Freelance Mission Creep

When it comes to defining a project—and avoiding mission creep—the freelancer’s best defense is a good offense. Get the specs in writing, agree to the payment terms and outline the ramifications if the original assignment begins to sprawl beyond the bounds. Set the rules early, and stick to them.

Sometimes, however, it’s not so easy. One of my newer clients, a custom publisher, happens to produce a magazine for one of my very oldest clients. The publisher is on the lower end of my acceptable pay scale, but it’s OK because most of the articles are pretty easy to write.

That is, until last week. They gave me an assignment that would require several hours of driving and interviewing before I even started writing. I accepted it, knowing that the subject of the story is an important and high-visibility entity for my longterm client, whom I need to keep happy.

I long ago learned that you can’t negotiate after the fact. But in the background, I was kind of stewing over the fact that it wasn’t really worth my time. So I called my longterm client and asked him for advice, because he knows the editor a lot better than I do: Should I call and ask for a higher per-word rate?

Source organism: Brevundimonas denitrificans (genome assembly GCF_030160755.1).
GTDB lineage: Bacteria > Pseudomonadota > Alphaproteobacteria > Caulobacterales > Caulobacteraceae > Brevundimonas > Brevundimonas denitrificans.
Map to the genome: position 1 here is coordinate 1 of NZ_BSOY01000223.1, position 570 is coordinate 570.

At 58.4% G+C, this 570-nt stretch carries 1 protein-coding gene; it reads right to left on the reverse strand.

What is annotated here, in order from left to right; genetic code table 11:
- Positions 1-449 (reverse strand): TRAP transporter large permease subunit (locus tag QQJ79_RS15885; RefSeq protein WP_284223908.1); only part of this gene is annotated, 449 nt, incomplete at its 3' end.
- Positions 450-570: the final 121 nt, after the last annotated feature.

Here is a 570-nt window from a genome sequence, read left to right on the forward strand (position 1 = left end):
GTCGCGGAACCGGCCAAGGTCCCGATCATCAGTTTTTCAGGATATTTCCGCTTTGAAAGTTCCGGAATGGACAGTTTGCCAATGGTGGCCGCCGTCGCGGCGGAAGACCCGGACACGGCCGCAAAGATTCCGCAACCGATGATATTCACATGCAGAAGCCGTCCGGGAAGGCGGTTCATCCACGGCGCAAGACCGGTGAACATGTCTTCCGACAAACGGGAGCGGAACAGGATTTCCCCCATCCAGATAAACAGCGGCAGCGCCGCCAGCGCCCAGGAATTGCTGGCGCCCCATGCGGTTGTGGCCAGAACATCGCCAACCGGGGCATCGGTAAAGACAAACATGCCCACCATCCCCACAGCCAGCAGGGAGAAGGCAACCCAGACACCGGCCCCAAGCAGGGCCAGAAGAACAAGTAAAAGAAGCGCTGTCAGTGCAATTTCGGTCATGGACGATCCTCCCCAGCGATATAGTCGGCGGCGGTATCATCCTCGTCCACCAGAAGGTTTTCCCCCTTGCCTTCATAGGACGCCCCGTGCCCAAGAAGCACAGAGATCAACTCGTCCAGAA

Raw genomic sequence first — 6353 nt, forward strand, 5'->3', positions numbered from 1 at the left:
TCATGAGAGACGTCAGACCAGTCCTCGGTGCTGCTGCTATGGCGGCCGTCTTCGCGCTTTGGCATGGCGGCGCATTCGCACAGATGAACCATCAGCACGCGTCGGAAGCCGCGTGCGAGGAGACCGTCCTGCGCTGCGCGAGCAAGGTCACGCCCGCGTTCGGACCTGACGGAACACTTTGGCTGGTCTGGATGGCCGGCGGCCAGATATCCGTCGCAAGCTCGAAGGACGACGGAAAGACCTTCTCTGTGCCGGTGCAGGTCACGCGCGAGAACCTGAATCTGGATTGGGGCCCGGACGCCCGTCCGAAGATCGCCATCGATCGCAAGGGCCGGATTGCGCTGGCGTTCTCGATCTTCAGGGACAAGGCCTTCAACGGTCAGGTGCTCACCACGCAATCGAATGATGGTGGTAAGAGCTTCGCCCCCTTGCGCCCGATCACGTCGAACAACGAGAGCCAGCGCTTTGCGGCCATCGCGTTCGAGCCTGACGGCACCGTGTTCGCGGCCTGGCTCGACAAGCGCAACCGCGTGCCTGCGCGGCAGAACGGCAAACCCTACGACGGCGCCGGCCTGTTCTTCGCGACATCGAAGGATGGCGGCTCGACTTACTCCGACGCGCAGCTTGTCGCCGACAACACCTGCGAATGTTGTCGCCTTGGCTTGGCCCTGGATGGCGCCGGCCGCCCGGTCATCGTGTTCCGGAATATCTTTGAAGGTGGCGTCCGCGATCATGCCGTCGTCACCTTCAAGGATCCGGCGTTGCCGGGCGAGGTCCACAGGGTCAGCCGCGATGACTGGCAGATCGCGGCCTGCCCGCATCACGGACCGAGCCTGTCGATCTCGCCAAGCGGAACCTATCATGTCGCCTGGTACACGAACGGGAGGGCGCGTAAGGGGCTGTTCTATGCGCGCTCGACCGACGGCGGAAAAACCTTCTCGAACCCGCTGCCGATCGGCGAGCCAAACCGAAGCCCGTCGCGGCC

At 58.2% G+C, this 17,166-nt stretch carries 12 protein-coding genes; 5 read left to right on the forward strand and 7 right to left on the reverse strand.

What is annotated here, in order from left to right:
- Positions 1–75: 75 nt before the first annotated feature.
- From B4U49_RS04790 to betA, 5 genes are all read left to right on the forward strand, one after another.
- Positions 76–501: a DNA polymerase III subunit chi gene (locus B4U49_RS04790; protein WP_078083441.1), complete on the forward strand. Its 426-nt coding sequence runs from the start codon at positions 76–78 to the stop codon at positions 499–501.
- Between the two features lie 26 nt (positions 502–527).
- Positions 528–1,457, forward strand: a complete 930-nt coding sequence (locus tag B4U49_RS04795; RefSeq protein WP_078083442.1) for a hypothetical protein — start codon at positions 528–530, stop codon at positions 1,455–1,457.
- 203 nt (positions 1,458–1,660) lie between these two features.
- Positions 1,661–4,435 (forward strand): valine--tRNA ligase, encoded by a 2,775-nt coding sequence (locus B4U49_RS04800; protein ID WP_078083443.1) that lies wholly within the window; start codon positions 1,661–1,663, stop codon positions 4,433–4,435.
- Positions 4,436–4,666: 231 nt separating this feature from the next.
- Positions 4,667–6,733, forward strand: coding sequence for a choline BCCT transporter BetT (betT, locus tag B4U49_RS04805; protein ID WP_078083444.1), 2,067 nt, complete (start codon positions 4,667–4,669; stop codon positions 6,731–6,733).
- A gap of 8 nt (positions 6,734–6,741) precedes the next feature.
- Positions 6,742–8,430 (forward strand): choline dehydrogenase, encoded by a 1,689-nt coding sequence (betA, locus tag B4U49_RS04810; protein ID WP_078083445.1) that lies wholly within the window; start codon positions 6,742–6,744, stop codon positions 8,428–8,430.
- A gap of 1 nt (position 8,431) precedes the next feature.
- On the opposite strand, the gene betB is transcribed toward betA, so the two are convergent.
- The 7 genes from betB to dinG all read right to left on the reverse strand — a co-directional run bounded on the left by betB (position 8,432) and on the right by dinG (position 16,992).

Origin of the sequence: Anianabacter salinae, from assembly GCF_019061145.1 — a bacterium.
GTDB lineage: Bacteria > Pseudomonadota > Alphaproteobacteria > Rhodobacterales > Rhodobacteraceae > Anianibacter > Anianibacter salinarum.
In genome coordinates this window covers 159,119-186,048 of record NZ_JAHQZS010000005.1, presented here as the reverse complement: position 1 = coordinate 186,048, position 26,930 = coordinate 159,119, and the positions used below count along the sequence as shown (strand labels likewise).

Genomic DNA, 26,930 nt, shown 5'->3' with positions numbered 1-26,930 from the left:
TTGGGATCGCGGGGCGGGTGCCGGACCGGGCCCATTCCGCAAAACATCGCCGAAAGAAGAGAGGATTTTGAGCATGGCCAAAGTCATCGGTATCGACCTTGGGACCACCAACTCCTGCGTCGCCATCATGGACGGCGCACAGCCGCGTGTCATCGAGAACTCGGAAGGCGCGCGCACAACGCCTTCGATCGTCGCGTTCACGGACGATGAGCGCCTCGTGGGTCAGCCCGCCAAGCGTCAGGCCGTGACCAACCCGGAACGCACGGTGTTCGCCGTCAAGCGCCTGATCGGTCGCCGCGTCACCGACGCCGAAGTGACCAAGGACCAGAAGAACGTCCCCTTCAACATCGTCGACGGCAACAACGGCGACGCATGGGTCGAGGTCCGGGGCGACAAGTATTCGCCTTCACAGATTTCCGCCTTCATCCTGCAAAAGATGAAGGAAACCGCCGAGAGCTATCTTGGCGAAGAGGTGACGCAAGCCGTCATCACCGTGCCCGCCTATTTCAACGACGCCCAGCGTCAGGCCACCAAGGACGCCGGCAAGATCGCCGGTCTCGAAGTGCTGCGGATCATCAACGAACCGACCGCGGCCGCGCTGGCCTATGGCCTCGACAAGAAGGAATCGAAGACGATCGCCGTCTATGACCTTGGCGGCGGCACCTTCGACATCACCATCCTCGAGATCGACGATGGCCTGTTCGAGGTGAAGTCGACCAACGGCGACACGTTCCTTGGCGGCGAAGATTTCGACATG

He agreed that my plight was unfortunate, but his opinion was that I should address it after the story was turned in. In the meantime, he’s going to put in a good word that I went above and beyond the call of duty on the assignment, and lobby for a higher pay rate.

That’s where we left it…I’m still not sure how the “soft sell” is going to turn out. But I’ll let you know!

In the comments, please share any tips you have about avoiding freelance mission creep.

Jake Poinier blogs as Dr. Freelance and runs a freelance writing and editing business called Boomvang Creative Group.